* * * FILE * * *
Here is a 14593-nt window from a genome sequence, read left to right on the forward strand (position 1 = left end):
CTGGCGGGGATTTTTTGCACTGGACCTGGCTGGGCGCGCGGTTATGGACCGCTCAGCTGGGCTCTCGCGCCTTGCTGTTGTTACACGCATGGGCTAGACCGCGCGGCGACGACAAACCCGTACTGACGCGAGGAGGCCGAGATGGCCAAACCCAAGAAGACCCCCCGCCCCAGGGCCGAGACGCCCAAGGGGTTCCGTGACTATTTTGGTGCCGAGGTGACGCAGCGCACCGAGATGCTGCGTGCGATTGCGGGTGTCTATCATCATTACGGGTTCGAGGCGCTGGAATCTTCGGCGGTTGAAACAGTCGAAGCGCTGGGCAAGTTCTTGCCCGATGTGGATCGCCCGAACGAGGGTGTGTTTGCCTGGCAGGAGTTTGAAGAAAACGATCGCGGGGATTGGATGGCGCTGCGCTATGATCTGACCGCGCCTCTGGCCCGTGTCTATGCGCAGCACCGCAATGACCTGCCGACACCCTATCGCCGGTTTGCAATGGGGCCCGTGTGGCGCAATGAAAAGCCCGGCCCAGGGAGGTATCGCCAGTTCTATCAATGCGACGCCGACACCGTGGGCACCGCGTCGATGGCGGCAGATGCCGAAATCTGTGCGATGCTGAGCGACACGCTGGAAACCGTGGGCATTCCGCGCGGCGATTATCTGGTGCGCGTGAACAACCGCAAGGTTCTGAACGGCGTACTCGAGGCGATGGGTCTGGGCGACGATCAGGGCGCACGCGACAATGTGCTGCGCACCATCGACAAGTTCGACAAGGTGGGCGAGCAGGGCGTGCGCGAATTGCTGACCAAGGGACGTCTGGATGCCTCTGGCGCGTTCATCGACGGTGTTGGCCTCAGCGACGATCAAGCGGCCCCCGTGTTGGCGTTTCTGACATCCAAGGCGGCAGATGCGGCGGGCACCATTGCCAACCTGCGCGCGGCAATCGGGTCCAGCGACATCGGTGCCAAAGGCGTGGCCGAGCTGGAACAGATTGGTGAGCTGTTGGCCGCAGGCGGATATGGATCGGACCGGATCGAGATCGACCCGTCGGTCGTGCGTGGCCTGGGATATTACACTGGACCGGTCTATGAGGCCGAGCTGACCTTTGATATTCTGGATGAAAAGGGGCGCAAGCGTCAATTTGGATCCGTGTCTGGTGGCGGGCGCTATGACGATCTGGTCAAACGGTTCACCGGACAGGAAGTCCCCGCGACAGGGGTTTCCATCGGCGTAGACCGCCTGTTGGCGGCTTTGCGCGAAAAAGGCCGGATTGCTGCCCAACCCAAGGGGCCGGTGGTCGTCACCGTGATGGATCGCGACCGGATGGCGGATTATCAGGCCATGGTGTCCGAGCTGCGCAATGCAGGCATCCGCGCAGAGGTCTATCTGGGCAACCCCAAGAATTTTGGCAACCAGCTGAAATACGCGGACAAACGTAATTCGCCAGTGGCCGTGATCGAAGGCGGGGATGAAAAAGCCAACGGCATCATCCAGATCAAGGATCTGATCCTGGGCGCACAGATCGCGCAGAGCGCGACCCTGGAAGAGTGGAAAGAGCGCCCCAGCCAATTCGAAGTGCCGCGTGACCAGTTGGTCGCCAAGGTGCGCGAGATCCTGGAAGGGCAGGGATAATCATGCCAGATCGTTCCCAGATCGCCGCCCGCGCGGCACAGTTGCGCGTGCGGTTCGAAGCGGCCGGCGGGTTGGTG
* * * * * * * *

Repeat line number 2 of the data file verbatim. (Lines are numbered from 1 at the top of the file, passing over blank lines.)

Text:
CTGGCGGGGATTTTTTGCACTGGACCTGGCTGGGCGCGCGGTTATGGACCGCTCAGCTGGGCTCTCGCGCCTTGCTGTTGTTACACGCATGGGCTAGACCGCGCGGCGACGACAAACCCGTACTGACGCGAGGAGGCCGAGATGGCCAAACCCAAGAAGACCCCCCGCCCCAGGGCCGAGACGCCCAAGGGGTTCCGTGACTATTTTGGTGCCGAGGTGACGCAGCGCACCGAGATGCTGCGTGCGATTGCGGGTGTCTATCATCATTACGGGTTCGAGGCGCTGGAATCTTCGGCGGTTGAAACAGTCGAAGCGCTGGGCAAGTTCTTGCCCGATGTGGATCGCCCGAACGAGGGTGTGTTTGCCTGGCAGGAGTTTGAAGAAAACGATCGCGGGGATTGGATGGCGCTGCGCTATGATCTGACCGCGCCTCTGGCCCGTGTCTATGCGCAGCACCGCAATGACCTGCCGACACCCTATCGCCGGTTTGCAATGGGGCCCGTGTGGCGCAATGAAAAGCCCGGCCCAGGGAGGTATCGCCAGTTCTATCAATGCGACGCCGACACCGTGGGCACCGCGTCGATGGCGGCAGATGCCGAAATCTGTGCGATGCTGAGCGACACGCTGGAAACCGTGGGCATTCCGCGCGGCGATTATCTGGTGCGCGTGAACAACCGCAAGGTTCTGAACGGCGTACTCGAGGCGATGGGTCTGGGCGACGATCAGGGCGCACGCGACAATGTGCTGCGCACCATCGACAAGTTCGACAAGGTGGGCGAGCAGGGCGTGCGCGAATTGCTGACCAAGGGACGTCTGGATGCCTCTGGCGCGTTCATCGACGGTGTTGGCCTCAGCGACGATCAAGCGGCCCCCGTGTTGGCGTTTCTGACATCCAAGGCGGCAGATGCGGCGGGCACCATTGCCAACCTGCGCGCGGCAATCGGGTCCAGCGACATCGGTGCCAAAGGCGTGGCCGAGCTGGAACAGATTGGTGAGCTGTTGGCCGCAGGCGGATATGGATCGGACCGGATCGAGATCGACCCGTCGGTCGTGCGTGGCCTGGGATATTACACTGGACCGGTCTATGAGGCCGAGCTGACCTTTGATATTCTGGATGAAAAGGGGCGCAAGCGTCAATTTGGATCCGTGTCTGGTGGCGGGCGCTATGACGATCTGGTCAAACGGTTCACCGGACAGGAAGTCCCCGCGACAGGGGTTTCCATCGGCGTAGACCGCCTGTTGGCGGCTTTGCGCGAAAAAGGCCGGATTGCTGCCCAACCCAAGGGGCCGGTGGTCGTCACCGTGATGGATCGCGACCGGATGGCGGATTATCAGGCCATGGTGTCCGAGCTGCGCAATGCAGGCATCCGCGCAGAGGTCTATCTGGGCAACCCCAAGAATTTTGGCAACCAGCTGAAATACGCGGACAAACGTAATTCGCCAGTGGCCGTGATCGAAGGCGGGGATGAAAAAGCCAACGGCATCATCCAGATCAAGGATCTGATCCTGGGCGCACAGATCGCGCAGAGCGCGACCCTGGAAGAGTGGAAAGAGCGCCCCAGCCAATTCGAAGTGCCGCGTGACCAGTTGGTCGCCAAGGTGCGCGAGATCCTGGAAGGGCAGGGATAATCATGCCAGATCGTTCCCAGATCGCCGCCCGCGCGGCACAGTTGCGCGTGCGGTTCGAAGCGGCCGGCGGGTTGGTG